Skip to navigationSkip to content

Pokémon Go can read your emails and view your search history if you log in with Google

Pokemon Go is displayed on a cell phone in Los Angeles on Friday, July 8, 2016. Just days after being made available in the U.S., the mobile game Pokemon Go has jumped to become the top-grossing app in the App Store. And players have reported wiping out in a variety of ways as they wander the real world, eyes glued to their smartphone screens, in search of digital monsters. (AP Photo/Richard Vogel)
AP Photo/Richard Vogel
Double check those security settings.
By Alice Truong

Deputy editor

Published Last updated This article is more than 2 years old.

Update: Pokémon Go developer Niantic said it mistakenly asked iOS users for more permissions than intended and collected only basic user information from their Google accounts. Read the full story here.

To play Pokémon Go, the mobile game that’s taken the internet by storm since its release on July 6, you need to log in with an account. There are two ways to do this: You can create a user name on the Pokémon Trainer Club, or you can use your existing Google account.

The latter is likely the more popular option. Not only is it simpler, but due to server issues plaguing the mobile game in its first few days, it was near impossible to create a Pokémon Trainer account.

Many players on iOS, however, didn’t realize that by going the Google route, they were also granting the game full access to their Google accounts. This means the game could read players’ emails, access their Google Drive documents, and view their search history, according to security researcher Adam Reeve.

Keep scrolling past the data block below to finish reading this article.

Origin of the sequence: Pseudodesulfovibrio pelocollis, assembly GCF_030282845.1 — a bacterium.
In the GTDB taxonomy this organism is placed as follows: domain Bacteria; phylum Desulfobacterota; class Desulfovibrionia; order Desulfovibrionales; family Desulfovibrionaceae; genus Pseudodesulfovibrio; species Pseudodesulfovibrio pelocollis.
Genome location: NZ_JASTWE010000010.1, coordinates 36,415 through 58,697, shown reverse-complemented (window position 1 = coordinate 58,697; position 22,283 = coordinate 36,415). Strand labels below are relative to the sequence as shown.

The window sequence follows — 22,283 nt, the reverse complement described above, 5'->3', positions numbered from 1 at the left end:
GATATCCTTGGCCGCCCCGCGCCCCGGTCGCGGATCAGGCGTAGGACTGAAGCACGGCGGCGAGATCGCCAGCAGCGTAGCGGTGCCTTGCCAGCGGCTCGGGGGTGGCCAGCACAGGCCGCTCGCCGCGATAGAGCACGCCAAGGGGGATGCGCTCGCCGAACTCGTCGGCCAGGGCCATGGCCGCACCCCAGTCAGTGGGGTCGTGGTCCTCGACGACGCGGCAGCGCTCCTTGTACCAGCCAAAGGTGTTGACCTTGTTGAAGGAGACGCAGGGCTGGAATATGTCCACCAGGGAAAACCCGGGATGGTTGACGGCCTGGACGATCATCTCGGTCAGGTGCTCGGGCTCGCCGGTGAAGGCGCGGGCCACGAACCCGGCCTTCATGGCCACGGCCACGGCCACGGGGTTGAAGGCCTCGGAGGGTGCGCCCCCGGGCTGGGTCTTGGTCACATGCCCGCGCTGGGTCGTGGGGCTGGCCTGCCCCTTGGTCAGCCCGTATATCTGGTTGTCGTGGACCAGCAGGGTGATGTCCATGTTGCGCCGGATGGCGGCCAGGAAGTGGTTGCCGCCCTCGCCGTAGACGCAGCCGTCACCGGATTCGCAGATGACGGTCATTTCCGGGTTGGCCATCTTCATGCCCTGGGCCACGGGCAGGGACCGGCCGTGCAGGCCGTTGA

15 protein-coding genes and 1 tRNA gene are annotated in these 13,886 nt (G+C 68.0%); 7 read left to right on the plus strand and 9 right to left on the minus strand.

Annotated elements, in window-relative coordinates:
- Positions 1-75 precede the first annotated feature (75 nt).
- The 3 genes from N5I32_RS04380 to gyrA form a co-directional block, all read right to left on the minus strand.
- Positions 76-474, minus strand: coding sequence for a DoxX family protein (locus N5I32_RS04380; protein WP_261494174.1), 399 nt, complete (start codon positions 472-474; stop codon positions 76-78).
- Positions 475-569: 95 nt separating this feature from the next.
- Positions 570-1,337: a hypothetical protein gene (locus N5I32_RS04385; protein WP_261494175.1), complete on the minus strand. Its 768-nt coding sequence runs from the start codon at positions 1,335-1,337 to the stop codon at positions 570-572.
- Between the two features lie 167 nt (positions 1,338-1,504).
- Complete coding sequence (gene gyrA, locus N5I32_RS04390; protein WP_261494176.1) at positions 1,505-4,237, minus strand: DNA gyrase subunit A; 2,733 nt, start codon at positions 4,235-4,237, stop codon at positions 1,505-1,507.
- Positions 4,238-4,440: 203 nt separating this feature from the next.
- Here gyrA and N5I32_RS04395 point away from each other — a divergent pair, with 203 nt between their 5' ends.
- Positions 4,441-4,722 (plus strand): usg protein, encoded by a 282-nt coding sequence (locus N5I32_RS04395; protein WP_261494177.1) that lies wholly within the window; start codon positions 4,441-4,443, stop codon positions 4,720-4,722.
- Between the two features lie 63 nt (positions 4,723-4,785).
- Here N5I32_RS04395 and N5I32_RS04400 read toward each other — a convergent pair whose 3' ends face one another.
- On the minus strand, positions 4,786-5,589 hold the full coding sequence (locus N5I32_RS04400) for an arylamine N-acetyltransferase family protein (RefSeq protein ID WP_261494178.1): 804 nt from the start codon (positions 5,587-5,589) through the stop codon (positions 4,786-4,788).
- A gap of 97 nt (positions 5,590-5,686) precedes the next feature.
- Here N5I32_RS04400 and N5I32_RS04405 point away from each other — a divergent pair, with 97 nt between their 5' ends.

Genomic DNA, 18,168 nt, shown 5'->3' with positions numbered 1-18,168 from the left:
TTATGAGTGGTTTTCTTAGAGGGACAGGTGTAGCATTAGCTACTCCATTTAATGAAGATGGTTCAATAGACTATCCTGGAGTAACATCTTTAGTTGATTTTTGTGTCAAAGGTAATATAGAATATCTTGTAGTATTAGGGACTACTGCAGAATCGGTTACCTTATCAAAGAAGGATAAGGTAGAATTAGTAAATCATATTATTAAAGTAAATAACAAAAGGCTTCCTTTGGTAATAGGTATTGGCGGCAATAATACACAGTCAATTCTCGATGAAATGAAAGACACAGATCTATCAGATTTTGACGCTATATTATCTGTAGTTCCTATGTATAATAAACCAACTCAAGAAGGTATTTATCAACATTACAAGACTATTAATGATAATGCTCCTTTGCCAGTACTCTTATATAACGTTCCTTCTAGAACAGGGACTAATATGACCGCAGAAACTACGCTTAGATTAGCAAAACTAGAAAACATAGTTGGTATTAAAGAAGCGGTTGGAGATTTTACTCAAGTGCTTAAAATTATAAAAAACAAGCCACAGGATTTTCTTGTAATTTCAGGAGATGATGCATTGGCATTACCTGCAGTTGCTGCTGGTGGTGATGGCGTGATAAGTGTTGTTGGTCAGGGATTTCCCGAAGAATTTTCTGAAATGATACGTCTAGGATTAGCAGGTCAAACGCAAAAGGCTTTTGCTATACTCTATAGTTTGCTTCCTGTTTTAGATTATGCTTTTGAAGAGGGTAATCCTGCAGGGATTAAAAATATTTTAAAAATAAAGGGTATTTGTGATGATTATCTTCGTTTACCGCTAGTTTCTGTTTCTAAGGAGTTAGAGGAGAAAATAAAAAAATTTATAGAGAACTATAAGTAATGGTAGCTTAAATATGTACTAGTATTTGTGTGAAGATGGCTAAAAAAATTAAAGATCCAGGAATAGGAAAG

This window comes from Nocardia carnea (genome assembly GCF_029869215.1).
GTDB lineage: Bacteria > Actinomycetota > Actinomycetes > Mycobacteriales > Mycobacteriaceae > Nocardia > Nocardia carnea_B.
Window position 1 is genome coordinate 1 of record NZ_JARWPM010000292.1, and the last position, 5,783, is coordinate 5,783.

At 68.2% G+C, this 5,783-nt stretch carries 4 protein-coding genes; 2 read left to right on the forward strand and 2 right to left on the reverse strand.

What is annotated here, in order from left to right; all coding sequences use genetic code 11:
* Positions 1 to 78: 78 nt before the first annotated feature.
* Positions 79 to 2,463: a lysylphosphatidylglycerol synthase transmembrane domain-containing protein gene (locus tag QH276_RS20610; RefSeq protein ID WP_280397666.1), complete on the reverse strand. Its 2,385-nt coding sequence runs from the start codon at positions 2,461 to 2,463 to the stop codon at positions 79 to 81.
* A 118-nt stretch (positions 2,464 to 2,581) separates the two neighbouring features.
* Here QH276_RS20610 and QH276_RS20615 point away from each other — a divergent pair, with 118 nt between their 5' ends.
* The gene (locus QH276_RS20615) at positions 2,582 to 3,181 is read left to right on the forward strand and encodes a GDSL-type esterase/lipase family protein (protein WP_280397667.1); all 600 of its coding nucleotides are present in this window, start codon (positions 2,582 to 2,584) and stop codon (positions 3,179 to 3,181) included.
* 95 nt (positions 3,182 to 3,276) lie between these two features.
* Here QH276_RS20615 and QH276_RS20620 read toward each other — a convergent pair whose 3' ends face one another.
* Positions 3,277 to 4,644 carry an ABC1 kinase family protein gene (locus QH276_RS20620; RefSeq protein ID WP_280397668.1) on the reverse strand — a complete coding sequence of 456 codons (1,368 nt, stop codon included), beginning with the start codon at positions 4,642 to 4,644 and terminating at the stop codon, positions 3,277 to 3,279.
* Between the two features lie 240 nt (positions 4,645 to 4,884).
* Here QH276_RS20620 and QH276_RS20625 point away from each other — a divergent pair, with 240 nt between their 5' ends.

Update: In an interview with Gizmodo, Reeve said he isn’t “100 percent sure” that Pokémon Go can read users’ emails. Quartz has reached out to Google to clarify what full account access entails.

Permissions granted.

Developers have the option of asking to view only basic profile information. According to Google’s support page, users should only grant full access to applications they “fully trust” because that setting lets apps ”see and modify nearly all information in your Google account.”

Reeve said the game developer Niantic (a spinoff of Google, interestingly enough) had “no need” for full access. He’s since deleted the game and revoked the game’s access to his Google account. (PSA: Simply deleting the app from your phone isn’t enough. You’ll have to specifically revoke the game’s permission by following this link.)

“I really wish I could play, it looks like great fun, but there’s no way it’s worth the risk,” Reeve wrote.

📬 Kick off each morning with coffee and the Daily Brief (BYO coffee).

By providing your email, you agree to the Quartz Privacy Policy.